Federal Reserve Bank of Richmond President Jeffrey Lacker said that inflation will rise back to the U.S. central bank’s 2 percent target once energy prices stabilize and the dollar stops advancing.
“I am reasonably confident that, barring subsequent shocks, inflation will move back to the FOMC’s 2 percent objective over the medium term,” Lacker said in remarks prepared for a speech at the Banque de France in Paris Monday, referring to the policy-setting Federal Open Market Committee.
Lacker, who doesn’t vote on monetary policy this year, dissented in September and October in favor of an earlier liftoff of interest rates from zero — a move finally made by the Fed in December. Consistently among the most hawkish of Fed officials in favoring action to head off inflation or asset price bubbles, Lacker didn’t comment in his text on the Fed’s decision last week to hold its target for the benchmark policy rate unchanged at 0.25 percent to 0.5 percent.
“Inflation has been held down recently by two factors, the falling price of oil and the rising value of the dollar,” Lacker said. “But neither factor is likely to depress inflation indefinitely. After the price of oil bottoms out, I would expect to see headline inflation move significantly higher.”
Oil prices have already shown signs of stabilizing. West Texas Intermediate crude has had a fifth weekly gain, the longest bull run since May, amid assessments that stronger demand and falling U.S. shale oil production will ease a global glut.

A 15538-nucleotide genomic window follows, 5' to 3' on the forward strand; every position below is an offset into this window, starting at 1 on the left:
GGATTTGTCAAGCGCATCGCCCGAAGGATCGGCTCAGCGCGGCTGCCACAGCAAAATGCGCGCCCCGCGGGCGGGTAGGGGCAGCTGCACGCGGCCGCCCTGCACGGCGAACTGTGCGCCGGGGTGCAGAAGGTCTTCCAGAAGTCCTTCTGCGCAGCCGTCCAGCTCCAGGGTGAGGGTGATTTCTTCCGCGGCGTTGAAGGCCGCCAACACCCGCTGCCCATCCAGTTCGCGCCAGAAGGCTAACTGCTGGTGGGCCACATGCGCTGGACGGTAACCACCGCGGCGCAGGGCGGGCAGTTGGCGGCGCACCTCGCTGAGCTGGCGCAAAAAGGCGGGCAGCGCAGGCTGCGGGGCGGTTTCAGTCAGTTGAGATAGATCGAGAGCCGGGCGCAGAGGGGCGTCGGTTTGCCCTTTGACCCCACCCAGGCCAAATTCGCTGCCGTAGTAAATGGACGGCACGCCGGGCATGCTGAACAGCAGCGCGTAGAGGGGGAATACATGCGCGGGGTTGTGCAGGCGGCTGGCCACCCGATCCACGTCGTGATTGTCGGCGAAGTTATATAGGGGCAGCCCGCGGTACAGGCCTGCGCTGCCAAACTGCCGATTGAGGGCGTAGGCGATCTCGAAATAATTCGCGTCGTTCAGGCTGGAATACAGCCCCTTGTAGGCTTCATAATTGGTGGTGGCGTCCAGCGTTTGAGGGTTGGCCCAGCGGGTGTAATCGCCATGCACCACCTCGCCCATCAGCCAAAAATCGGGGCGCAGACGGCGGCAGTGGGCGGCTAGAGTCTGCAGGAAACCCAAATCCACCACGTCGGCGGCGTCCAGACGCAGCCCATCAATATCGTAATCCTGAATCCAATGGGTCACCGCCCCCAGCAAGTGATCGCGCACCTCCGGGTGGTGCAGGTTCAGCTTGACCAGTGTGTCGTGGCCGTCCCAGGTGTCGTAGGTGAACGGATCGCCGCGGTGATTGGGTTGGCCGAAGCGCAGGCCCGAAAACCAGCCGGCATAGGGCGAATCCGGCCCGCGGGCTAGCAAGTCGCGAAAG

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Lacker described inflation expectations, which he said play a critical role in determining U.S. prices, as “well anchored.”
The Richmond Fed leader said he wasn’t bothered by forecasts of inflation for the next five or 10 years of slightly below 2 percent, which “is not inconsistent with the expectation that inflation will move back to the Fed’s target.”
Fed officials last week also scaled back projections for the number of interest-rate increases this year. The median of policy makers’ updated quarterly projections saw the benchmark rate at 0.875 percent at year-end, implying two quarter-point increases this year, down from four rate 2016 hikes forecast in December.
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